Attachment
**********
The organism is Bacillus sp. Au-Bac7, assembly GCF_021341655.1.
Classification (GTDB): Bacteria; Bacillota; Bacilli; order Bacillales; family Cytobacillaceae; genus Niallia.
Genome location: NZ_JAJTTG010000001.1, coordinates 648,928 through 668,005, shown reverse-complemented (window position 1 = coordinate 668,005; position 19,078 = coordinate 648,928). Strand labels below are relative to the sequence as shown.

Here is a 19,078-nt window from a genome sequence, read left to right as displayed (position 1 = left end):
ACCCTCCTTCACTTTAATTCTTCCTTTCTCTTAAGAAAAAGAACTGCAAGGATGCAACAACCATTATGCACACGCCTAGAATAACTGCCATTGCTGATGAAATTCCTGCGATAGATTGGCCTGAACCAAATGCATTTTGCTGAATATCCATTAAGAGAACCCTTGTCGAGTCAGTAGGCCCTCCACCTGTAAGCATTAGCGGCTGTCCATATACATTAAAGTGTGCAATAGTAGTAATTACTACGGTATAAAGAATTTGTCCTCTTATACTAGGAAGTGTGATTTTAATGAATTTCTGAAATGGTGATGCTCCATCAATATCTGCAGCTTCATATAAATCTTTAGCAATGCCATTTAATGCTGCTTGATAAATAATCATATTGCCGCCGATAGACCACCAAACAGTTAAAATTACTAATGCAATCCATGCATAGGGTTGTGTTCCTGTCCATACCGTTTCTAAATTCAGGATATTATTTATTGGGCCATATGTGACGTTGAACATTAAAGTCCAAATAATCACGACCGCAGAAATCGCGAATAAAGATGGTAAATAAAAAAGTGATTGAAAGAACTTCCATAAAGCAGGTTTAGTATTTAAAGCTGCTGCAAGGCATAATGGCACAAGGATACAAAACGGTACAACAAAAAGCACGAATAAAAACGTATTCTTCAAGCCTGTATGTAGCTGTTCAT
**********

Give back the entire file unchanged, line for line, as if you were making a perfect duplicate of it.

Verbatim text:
The organism is Bacillus sp. Au-Bac7, assembly GCF_021341655.1.
Classification (GTDB): Bacteria; Bacillota; Bacilli; order Bacillales; family Cytobacillaceae; genus Niallia.
Genome location: NZ_JAJTTG010000001.1, coordinates 648,928 through 668,005, shown reverse-complemented (window position 1 = coordinate 668,005; position 19,078 = coordinate 648,928). Strand labels below are relative to the sequence as shown.

Here is a 19,078-nt window from a genome sequence, read left to right as displayed (position 1 = left end):
ACCCTCCTTCACTTTAATTCTTCCTTTCTCTTAAGAAAAAGAACTGCAAGGATGCAACAACCATTATGCACACGCCTAGAATAACTGCCATTGCTGATGAAATTCCTGCGATAGATTGGCCTGAACCAAATGCATTTTGCTGAATATCCATTAAGAGAACCCTTGTCGAGTCAGTAGGCCCTCCACCTGTAAGCATTAGCGGCTGTCCATATACATTAAAGTGTGCAATAGTAGTAATTACTACGGTATAAAGAATTTGTCCTCTTATACTAGGAAGTGTGATTTTAATGAATTTCTGAAATGGTGATGCTCCATCAATATCTGCAGCTTCATATAAATCTTTAGCAATGCCATTTAATGCTGCTTGATAAATAATCATATTGCCGCCGATAGACCACCAAACAGTTAAAATTACTAATGCAATCCATGCATAGGGTTGTGTTCCTGTCCATACCGTTTCTAAATTCAGGATATTATTTATTGGGCCATATGTGACGTTGAACATTAAAGTCCAAATAATCACGACCGCAGAAATCGCGAATAAAGATGGTAAATAAAAAAGTGATTGAAAGAACTTCCATAAAGCAGGTTTAGTATTTAAAGCTGCTGCAAGGCATAATGGCACAAGGATACAAAACGGTACAACAAAAAGCACGAATAAAAACGTATTCTTCAAGCCTGTATGTAGCTGTTCAT